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From Innocent founders to US VCs — here’s who could lose millions in the Bulb collapse

Just eight months after being crowned the UK's fastest growing startup, Bulb has collapsed

By Freya Pratty

Bulb was crowned the UK’s fastest growing startup in March this year. Fast forward eight months and the company has just collapsed, the biggest casualty so far of Europe’s energy crisis.

It marks a significant fall from grace for Bulb. It was started six years ago and its founders, Hayden Wood and Amit Gudka, had become shining stars of the UK’s efforts to move to renewable energy — Boris Johnson visited the HQ in July and Wood has been working as an adviser to the government.

Amit Gudka and Hayden Wood, Bulb's cofounders
Amit Gudka and Hayden Wood

But the soaring price of natural gas left Bulb selling energy for less than it was buying it. Then, last week, delays to the approval of the Nord Stream 2 pipeline in Germany sent prices spiking again, which Bulb said contributed to its decision to go into administration.

Bulb has never made a profit. Its losses surged from £23m in 2018 to £128m in 2019. By March 2020, the last documents filed by Bulb, the losses had narrowed to £59m.

When a company goes into administration, shareholders are the last in line to get anything back. So who stands to lose the most from the Bulb collapse?

VCs and hedge funds

Bulb’s founders, Wood and Gudka, own 48.6% of the company according to Beauhurst. The last valuation of Bulb, in October, gave their stakes a paper worth of £100m each. 

The VC that stands to lose the most is DST Global, the US-based firm founded by Russian-Israeli entrepreneur Yuri Milner. DST participated in a £60m investment round in Bulb in 2018 and the fund has a 16% stake in the business, with a paper value of £65m. When they invested, Bulb’s valuation was £350m.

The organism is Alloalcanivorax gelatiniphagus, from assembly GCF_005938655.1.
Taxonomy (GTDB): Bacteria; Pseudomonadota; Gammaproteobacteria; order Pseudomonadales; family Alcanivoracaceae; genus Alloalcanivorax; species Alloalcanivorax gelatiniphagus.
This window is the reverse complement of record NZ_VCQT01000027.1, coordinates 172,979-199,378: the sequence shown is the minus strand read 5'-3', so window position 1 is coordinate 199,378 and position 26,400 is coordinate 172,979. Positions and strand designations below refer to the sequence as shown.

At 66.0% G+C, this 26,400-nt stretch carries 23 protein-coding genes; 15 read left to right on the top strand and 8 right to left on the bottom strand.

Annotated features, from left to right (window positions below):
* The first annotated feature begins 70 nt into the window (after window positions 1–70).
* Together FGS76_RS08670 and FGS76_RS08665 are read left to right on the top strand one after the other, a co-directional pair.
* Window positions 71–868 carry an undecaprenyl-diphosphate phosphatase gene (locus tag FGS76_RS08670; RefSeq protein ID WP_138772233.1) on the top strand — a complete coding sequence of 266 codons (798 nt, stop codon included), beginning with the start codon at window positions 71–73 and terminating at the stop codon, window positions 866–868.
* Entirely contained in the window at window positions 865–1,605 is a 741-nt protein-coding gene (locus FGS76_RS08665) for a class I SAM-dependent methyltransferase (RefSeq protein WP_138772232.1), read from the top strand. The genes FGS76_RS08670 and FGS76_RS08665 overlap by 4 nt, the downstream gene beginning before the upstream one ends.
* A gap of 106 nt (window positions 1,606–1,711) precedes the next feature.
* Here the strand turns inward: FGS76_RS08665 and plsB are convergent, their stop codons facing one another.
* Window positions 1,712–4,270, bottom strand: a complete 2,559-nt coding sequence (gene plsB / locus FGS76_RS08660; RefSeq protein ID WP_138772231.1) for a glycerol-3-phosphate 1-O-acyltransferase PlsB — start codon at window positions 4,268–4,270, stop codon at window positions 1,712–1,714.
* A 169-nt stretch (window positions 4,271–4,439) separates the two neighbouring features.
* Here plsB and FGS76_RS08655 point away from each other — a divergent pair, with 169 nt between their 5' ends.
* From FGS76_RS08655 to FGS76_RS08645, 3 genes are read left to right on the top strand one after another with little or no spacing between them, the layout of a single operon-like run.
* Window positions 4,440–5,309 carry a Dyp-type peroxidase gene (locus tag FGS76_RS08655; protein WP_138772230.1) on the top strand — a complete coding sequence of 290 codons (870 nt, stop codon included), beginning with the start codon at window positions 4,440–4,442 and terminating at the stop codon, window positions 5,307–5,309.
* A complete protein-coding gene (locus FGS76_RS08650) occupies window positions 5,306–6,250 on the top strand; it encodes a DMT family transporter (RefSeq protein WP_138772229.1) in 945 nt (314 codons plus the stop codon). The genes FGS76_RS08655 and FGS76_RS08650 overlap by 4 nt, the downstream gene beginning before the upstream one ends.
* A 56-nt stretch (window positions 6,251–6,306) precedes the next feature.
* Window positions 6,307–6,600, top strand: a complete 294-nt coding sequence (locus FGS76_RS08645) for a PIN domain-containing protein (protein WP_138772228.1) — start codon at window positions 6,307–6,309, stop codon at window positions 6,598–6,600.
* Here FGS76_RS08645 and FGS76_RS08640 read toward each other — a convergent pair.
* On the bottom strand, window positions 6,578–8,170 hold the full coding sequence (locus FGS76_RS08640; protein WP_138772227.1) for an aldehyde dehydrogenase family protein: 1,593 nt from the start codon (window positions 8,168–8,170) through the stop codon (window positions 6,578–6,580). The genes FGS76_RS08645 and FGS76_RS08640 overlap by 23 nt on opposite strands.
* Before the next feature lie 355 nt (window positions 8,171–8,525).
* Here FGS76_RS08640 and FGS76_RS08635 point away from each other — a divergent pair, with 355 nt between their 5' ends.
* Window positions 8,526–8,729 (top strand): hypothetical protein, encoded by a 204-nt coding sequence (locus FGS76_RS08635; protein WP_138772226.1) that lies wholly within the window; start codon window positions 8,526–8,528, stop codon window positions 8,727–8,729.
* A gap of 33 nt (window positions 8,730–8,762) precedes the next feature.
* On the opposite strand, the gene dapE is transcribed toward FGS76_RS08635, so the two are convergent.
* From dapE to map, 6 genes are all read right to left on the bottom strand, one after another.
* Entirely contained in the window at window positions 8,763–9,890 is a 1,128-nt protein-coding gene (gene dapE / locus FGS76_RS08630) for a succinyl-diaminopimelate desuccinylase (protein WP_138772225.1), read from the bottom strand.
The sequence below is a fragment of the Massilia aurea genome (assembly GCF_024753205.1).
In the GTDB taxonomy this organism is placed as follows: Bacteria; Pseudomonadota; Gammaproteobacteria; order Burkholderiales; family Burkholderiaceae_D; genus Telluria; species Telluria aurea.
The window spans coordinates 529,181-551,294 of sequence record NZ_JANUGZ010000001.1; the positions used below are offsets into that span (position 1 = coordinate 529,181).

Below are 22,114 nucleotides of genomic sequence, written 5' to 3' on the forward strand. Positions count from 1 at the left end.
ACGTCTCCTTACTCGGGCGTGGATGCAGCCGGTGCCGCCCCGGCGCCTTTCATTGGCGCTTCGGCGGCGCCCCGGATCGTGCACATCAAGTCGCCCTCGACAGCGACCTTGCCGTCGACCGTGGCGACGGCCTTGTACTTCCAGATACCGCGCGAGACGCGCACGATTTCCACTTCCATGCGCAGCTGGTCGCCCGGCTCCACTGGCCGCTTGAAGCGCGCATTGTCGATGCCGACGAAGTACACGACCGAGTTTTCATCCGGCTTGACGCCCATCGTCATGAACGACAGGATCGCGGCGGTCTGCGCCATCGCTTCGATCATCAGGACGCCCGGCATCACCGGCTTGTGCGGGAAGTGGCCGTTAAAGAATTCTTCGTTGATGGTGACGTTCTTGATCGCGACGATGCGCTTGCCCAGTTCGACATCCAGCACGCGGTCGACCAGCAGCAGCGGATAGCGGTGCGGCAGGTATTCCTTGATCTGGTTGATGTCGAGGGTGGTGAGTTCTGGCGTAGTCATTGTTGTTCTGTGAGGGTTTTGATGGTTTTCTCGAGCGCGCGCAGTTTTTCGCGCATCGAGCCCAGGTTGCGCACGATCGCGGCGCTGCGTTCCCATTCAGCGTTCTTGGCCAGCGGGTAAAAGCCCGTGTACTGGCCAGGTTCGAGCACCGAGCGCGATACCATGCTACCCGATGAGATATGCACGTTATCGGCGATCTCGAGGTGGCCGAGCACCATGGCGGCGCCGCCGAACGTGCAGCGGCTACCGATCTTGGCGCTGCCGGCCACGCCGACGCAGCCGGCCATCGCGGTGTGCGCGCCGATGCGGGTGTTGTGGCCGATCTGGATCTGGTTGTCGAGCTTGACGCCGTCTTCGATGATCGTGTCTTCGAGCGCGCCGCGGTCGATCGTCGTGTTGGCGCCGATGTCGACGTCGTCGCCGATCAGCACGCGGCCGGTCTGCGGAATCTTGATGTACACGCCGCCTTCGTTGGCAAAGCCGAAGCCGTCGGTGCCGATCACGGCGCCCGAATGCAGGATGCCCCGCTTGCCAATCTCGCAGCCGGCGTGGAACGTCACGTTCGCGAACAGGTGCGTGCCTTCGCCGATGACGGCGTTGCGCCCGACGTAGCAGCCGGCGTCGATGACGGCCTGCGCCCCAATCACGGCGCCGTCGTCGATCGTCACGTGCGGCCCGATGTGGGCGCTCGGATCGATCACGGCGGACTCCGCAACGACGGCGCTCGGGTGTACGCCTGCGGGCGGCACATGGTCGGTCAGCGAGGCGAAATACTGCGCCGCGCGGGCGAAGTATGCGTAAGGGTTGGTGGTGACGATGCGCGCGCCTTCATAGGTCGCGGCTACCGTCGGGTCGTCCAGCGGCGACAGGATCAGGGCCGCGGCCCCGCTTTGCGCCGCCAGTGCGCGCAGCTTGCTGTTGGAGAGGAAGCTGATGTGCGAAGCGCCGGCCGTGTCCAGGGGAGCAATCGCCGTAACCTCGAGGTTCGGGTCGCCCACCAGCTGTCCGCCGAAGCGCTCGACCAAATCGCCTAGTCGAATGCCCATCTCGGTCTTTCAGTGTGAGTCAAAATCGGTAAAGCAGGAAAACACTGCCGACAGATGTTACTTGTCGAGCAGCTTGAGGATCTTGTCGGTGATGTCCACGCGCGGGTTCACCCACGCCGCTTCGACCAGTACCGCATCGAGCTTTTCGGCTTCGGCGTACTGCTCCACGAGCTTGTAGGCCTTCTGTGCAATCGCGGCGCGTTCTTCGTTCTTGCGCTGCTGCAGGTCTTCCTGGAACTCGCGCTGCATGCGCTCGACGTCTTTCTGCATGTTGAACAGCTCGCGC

Yuri Milner, the founder of DST Capital, and his wife Julia

The other investment firm to participate in the £60m round was Magnetar, which is also American. It held a 3.8% stake in Bulb, worth £15m. 

In 2017, JamJar Investments, the investment fund set up by the founders of Innocent Drinks, put £3.9m into Bulb. At that point, the company was valued at £50m. In Bulb’s latest filings their stake was 0.98%, with a paper worth of £1.34m. 

JamJar has also backed companies like Deliveroo, Oatly and broadband startup Cuckoo, which was founded by a former adviser to Bulb.

Angel investors

A host of individual investors also had shares in Bulb — 105 of them in total, most holding stakes under 1%. It’s hard to tell exactly when and how much they put into Bulb, though the company did receive £1.2m in investment from Clearly Social Angels, an angel investment network, in 2017. 

There’s one individual whose stake is worth significantly more than the rest. Philip Sutterby owns 8.27%, a stake with a paper worth of £34m. Sutterby used to work for Mercuria Energy Group as its head of European gas trading, but left in 2016 to work for Millennium Management, the hedge fund founded by Israel Englander.

Sutterby has made several investments into renewable energy companies, including Field, a British company working on energy storage, and renewable energy provider Goto Energy, which was another casualty of the energy crisis, ceasing trading in October.

Other individuals with stakes in Bulb include German entrepreneur and investor Oliver Jung, who has also backed companies like Airbnb, Ayden, WeWork and Revolut. 

Freya Pratty is Sifted’s news reporter. She tweets from @FPratty 

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